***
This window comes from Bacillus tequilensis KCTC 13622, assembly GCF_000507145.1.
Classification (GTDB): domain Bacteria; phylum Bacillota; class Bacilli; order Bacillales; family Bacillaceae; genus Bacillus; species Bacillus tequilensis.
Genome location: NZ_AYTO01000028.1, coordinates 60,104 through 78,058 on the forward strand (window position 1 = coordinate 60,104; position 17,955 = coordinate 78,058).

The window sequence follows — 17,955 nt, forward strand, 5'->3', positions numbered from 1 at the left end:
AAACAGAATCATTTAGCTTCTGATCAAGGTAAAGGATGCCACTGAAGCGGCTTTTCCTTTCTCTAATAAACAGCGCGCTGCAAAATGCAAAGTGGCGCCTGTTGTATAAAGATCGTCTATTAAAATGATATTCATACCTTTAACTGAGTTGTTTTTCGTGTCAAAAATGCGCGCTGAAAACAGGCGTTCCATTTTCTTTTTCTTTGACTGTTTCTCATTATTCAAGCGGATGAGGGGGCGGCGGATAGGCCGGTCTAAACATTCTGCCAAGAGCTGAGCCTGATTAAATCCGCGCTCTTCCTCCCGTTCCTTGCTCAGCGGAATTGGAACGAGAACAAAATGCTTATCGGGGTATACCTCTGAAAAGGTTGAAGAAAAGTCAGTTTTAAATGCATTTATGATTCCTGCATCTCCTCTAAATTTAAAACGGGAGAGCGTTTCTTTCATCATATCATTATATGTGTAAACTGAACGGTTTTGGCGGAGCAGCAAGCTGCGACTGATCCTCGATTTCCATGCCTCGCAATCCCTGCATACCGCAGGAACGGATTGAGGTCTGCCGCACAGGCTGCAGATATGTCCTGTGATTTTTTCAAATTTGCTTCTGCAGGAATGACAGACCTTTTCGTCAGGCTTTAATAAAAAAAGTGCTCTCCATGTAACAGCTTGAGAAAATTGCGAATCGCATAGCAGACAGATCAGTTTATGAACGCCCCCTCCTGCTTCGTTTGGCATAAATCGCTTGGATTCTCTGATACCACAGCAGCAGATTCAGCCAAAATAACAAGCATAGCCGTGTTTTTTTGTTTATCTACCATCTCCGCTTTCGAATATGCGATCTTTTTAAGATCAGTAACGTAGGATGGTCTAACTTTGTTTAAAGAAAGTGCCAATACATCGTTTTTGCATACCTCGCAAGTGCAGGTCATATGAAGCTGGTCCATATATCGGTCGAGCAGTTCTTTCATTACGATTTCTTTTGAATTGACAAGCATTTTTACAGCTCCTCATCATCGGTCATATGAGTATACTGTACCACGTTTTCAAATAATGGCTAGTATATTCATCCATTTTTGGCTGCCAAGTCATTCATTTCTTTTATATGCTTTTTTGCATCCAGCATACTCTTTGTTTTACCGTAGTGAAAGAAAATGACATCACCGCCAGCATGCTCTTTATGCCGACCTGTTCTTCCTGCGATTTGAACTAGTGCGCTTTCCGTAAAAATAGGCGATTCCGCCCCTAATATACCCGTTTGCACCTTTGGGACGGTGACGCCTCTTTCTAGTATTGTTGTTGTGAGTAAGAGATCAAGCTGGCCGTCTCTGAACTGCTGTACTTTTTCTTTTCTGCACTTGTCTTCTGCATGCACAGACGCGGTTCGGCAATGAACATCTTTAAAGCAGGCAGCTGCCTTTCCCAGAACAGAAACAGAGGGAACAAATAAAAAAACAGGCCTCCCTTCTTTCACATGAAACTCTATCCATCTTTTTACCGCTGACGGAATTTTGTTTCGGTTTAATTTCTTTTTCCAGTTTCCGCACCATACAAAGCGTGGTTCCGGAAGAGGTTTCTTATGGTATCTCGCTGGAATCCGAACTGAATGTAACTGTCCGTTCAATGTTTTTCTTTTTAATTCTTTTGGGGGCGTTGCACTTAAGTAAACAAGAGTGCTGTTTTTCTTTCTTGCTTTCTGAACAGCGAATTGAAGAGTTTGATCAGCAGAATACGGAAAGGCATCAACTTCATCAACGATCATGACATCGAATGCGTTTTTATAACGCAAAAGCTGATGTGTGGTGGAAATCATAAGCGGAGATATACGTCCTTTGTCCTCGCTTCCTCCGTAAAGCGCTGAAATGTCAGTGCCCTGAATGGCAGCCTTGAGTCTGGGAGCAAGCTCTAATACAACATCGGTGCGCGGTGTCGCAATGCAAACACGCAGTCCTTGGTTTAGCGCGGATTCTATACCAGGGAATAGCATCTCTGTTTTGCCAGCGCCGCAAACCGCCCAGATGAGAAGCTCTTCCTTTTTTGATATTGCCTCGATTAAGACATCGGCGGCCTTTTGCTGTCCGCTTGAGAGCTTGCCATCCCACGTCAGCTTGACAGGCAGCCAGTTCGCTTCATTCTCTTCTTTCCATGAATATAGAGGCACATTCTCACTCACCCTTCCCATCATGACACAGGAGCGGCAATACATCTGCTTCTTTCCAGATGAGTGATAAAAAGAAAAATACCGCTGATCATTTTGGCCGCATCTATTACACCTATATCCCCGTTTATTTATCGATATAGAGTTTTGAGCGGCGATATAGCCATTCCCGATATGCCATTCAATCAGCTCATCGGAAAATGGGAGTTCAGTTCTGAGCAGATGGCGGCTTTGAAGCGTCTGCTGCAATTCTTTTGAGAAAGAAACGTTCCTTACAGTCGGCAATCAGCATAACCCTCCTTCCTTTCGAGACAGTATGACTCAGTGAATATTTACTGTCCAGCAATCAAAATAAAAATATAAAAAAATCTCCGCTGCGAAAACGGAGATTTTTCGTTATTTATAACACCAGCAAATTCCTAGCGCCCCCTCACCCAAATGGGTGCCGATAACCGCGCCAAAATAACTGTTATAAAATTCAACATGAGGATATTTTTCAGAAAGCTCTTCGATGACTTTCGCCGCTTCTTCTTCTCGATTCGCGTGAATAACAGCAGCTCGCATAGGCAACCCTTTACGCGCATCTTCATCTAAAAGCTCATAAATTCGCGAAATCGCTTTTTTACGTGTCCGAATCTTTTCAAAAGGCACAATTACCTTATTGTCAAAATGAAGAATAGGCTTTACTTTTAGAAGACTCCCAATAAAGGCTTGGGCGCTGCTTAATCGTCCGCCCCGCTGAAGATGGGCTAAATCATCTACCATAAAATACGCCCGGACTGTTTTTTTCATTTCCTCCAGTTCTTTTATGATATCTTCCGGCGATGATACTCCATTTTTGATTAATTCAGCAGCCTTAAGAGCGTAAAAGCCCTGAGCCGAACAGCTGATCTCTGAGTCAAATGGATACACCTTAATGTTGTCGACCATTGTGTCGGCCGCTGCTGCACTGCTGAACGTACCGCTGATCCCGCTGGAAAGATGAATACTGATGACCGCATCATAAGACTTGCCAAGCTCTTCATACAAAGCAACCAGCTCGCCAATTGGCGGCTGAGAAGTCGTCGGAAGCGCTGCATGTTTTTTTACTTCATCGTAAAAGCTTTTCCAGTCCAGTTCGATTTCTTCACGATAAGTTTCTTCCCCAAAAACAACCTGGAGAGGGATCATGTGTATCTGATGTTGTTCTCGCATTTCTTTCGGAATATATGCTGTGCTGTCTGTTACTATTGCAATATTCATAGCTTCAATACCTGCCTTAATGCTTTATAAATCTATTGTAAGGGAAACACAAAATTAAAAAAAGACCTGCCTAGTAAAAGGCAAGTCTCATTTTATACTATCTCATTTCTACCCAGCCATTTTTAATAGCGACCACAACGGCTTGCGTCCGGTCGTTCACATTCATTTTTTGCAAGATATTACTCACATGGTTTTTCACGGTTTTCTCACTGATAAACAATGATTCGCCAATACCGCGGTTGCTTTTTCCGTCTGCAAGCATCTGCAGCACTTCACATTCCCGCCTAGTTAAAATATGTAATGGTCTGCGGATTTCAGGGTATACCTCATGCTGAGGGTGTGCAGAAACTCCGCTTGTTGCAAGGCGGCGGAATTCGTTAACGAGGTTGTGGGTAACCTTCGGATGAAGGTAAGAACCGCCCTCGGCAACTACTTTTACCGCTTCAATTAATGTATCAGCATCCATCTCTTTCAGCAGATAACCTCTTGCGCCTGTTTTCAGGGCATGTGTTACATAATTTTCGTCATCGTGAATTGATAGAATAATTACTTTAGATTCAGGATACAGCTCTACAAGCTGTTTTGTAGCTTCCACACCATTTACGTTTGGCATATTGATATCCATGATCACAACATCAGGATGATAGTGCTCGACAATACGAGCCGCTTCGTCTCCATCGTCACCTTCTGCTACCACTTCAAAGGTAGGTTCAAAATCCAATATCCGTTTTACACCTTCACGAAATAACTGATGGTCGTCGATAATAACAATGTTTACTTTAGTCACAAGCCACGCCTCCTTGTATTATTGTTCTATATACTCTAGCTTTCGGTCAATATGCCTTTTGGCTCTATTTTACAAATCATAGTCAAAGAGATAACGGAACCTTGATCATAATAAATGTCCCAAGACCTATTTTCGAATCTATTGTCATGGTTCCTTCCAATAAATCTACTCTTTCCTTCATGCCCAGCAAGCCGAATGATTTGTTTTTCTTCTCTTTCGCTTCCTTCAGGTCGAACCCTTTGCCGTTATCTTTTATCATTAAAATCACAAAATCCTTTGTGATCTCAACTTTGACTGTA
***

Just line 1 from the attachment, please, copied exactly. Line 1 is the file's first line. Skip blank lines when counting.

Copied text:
This window comes from Bacillus tequilensis KCTC 13622, assembly GCF_000507145.1.